The biggest of the Falkland Islands penguins, King penguins are also the most striking to look at! Their crowded colony is a hive of activity, as grown King penguins make their way through the throngs of fluffy brown chicks.
King Penguins are among the largest in the world. Only the Antartic emperor penguin is taller. King penguins can grow up to a metre tall and as they stand proudly with their bills held high, they often appear larger. Their black heads are highlighted with a bright orange ‘cuff’ that extends from their collar up around the back of the head in a circular shape.
The orange theme is continued in the lower half of their bills and at the top of their chest where the orange becomes yellow as fans out like an upside down sunrise. The rest of their bodies are covered in a silver grey plumage, while their bellies are the colour of snow.
Where to find King Penguins in the Falkland Islands
The King penguin population of the Falkland Islands is concentrated at Volunteer Point, although there have been sightings on other islands. At just over 2 hour’s drive from Stanley, it’s the world’s most accessible King penguin colony. But it’s not a drive for the faint-hearted!
Volunteer Point is located on a privately owned farm in the Northeast of East Falkland. There are no roads to reach the point, just uneven, soft, and often sodden soil. A four-wheel-drive vehicle is a must, and hiring a local driver is highly recommended!
When to see King penguins in the Falkland Islands
As the breeding cycle of the King penguin takes over a year, there are always penguins at Volunteer Point. But over the winter months, chicks are largely left to themselves with their parents only returning sporadically to feed them. Chicks start hatching late January and don’t go to sea until they have their adult feathers – around 10-11 months later.
There are only around 24 pairs of Macaroni penguins in the Falkland Islands, with the majority of the penguins preferring the shores of South Georgia to breed.
Macaroni penguins look very similar to Rockhopper penguins. They are slightly larger and their distinctive orange head feathers are darker and more vibrant than those found on the Rockhopper penguins. The closely related birds do like each other’s company though – going so far as breeding together occasionally, creating a hybrid chick!
Macaroni penguins grow to around 69 cm. They are black and white with pink feet and an orange-red bill. Like the Rockhopper, they scale the rocky cliffs of the Falkland Islands with ease.
Where to find Macaroni penguins in the Falkland Islands
Macaroni penguins can be found among the Rockhopper colonies. But with such small numbers in the Falklands, it can be hard to spot them among the throngs! With a little help, I was able to see two Macaroni penguins during my travels – one in Sea Lion Island and the other on Pebble Island.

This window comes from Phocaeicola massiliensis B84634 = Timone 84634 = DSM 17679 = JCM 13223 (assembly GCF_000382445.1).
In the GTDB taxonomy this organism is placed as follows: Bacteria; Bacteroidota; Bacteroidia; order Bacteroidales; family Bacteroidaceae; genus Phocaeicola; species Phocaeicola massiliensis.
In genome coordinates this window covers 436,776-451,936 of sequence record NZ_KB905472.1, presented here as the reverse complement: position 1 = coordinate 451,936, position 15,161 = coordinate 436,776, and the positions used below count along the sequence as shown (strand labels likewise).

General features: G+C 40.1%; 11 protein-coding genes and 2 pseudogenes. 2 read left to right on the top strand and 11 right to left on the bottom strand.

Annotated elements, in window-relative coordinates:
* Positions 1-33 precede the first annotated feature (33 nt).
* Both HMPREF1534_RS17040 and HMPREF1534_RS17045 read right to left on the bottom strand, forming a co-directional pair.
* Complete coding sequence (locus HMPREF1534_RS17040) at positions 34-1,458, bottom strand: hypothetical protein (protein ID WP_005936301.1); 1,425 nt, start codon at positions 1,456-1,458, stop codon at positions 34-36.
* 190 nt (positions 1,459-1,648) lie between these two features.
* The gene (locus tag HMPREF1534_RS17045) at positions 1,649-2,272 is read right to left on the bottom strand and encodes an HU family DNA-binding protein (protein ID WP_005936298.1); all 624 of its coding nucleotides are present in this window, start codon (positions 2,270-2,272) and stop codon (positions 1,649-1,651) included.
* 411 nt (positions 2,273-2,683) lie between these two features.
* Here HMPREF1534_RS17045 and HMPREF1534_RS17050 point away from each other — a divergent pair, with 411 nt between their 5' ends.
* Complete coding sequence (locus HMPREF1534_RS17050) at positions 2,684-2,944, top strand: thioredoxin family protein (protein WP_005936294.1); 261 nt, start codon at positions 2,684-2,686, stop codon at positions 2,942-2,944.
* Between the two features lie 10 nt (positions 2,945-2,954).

When to see Macaroni penguins in the Falkland Islands
They share another similarity with Rockhopper penguins – their breeding patterns. Macaroni penguins return to the Falklands in October and after rearing their young, return to sea in April.
Final thoughts on visiting the Falklands Islands Penguins
Whether you’re a wildlife fanatic, a keen birder, or an avid photographer – the Falkland Islands Penguins are well worth journeying to this remote and wild land for. The Falkland Islands are truly the best place to see penguins in their natural habitat.
It was one of the most incredible experiences of my life getting up close to the penguins of the Falkland Islands, and I know it will be for you too!
Disclaimer: I was hosted in the Falkland Islands thanks to Blogilicious and the Falkland Islands Tourist Board. As always, all opinions expressed are honest and 100% my own.
Pin this for later!
Monday 28th of October 2019
I will be cruising to the Falklands in January 2020. Which penguins are better to see – the Rockhoppers, or going to Bluff Cove Lagoon to see the King, Gentoos, and Magellanic peguins. Thanks
Tuesday 29th of October 2019
The Rockhoppers are a lot of fun to watch, but I'd suggest seeing the King penguins (and Gentoo/Magellanic) if you haven't seen them before!
Sunday 25th of February 2018
Thanks so much Kavita! Wow, an Antarctic cruise would have been an amazing experience also! Yes the Falklands certainly deserve to be appreciated over time, 3 weeks there would have been lovely...
Kavita Favelle | Kavey Eats
Sunday 24th of December 2017
This really takes me back to our trips. We first visited the Falklands for brief stops on an Antarctic cruise holiday, and again on a second similar trip a few years later. Finally, we dedicated 3 weeks to visiting just the Falkland Islands and like you, loved to sit and watch the colonies of penguins for hours. Ditto to watching the black-browed albatross colonies as well. Lovely photos and great information resource.